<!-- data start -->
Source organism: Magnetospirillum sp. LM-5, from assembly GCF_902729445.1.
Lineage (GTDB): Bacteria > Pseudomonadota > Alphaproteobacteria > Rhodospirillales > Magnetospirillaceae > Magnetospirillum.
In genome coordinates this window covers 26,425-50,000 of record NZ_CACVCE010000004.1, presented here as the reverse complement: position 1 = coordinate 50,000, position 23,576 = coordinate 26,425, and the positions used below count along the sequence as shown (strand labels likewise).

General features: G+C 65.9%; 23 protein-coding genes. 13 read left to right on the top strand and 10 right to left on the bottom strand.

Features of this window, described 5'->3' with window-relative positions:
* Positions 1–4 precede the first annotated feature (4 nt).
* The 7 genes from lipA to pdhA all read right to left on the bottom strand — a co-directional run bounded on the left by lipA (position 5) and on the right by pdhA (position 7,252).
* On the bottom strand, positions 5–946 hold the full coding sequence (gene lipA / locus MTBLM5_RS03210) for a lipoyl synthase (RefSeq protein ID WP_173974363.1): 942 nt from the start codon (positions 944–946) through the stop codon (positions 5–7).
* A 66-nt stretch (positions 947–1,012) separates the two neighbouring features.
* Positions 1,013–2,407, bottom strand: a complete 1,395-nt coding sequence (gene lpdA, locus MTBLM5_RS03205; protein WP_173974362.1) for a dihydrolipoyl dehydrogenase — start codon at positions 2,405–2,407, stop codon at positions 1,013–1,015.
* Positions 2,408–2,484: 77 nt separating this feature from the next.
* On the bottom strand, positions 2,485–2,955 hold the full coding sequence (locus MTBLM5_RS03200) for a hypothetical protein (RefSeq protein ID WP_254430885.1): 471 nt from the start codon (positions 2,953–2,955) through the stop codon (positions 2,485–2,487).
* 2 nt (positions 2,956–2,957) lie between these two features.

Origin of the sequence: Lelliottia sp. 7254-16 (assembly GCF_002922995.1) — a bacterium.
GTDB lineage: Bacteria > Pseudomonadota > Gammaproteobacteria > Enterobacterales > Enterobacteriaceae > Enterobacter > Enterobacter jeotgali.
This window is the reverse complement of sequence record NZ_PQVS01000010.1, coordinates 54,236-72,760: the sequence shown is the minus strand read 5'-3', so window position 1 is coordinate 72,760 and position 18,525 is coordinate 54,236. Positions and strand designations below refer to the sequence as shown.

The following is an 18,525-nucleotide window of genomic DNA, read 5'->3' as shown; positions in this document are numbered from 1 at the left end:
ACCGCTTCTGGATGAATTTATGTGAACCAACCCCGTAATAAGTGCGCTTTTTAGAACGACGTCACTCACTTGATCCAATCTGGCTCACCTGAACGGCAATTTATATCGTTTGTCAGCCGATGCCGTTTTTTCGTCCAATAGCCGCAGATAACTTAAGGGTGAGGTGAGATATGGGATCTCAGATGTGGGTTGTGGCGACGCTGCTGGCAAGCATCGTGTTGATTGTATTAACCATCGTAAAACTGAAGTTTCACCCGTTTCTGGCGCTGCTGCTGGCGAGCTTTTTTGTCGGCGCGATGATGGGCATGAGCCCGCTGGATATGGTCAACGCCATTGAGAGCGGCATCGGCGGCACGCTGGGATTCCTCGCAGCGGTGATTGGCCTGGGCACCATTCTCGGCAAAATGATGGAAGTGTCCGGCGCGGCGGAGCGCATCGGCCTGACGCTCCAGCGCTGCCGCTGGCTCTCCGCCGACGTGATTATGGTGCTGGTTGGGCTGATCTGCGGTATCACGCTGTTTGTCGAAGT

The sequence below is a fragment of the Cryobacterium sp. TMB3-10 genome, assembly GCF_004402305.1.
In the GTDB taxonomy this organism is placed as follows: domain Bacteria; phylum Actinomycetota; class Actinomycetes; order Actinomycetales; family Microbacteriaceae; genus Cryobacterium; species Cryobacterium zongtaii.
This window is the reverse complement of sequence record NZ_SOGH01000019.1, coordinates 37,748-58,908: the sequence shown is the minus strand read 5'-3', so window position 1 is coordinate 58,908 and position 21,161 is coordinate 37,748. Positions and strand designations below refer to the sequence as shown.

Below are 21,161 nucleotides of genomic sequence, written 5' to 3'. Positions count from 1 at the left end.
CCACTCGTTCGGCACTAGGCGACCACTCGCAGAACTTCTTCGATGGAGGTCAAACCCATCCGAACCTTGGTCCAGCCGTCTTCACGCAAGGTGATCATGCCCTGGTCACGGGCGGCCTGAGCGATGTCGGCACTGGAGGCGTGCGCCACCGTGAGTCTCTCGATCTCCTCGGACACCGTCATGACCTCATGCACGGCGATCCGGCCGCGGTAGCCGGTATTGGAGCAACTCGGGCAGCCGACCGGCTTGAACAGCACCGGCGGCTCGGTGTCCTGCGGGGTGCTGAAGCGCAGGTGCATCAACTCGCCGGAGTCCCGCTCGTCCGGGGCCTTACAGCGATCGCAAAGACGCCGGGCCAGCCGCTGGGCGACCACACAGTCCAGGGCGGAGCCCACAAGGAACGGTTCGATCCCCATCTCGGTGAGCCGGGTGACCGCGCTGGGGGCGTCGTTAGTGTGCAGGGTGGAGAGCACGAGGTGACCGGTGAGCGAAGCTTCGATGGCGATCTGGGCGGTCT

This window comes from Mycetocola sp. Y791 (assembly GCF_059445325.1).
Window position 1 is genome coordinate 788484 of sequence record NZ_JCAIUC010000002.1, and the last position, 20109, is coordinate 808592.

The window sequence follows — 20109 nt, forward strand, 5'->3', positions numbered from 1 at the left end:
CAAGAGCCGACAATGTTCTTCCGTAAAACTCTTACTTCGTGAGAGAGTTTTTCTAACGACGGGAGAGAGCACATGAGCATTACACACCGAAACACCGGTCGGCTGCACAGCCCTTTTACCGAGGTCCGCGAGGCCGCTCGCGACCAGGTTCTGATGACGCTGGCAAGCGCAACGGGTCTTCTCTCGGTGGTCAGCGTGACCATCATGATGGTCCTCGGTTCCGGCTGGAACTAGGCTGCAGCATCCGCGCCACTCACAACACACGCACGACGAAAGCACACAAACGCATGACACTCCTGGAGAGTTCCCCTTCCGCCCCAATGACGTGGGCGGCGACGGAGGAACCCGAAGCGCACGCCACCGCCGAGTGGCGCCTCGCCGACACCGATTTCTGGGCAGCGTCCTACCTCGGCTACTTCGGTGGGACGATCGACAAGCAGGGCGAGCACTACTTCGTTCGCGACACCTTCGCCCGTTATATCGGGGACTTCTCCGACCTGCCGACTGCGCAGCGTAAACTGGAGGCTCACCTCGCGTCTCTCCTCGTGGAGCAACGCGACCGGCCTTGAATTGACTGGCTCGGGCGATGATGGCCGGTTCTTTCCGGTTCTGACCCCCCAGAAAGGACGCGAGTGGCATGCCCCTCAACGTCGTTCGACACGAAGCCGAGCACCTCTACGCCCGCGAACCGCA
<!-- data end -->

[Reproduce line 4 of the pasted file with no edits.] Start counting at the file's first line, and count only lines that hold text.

General features: G+C 65.9%; 23 protein-coding genes. 13 read left to right on the top strand and 10 right to left on the bottom strand.